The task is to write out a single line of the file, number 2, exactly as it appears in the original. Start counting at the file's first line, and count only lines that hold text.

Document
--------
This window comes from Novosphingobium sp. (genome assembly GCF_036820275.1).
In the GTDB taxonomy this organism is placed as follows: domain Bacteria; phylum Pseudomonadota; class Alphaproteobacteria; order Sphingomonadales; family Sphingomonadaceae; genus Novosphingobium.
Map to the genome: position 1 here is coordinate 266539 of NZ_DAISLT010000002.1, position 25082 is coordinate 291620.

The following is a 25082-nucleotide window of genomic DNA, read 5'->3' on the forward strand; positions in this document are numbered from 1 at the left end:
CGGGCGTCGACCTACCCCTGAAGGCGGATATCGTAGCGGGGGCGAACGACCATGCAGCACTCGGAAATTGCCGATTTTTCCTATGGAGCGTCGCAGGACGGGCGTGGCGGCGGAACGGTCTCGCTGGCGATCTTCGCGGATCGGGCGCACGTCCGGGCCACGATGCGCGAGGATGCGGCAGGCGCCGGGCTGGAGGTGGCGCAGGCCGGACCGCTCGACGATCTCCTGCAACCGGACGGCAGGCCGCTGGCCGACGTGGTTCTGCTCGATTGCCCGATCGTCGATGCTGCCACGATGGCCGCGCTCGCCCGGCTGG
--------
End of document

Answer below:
In the GTDB taxonomy this organism is placed as follows: domain Bacteria; phylum Pseudomonadota; class Alphaproteobacteria; order Sphingomonadales; family Sphingomonadaceae; genus Novosphingobium.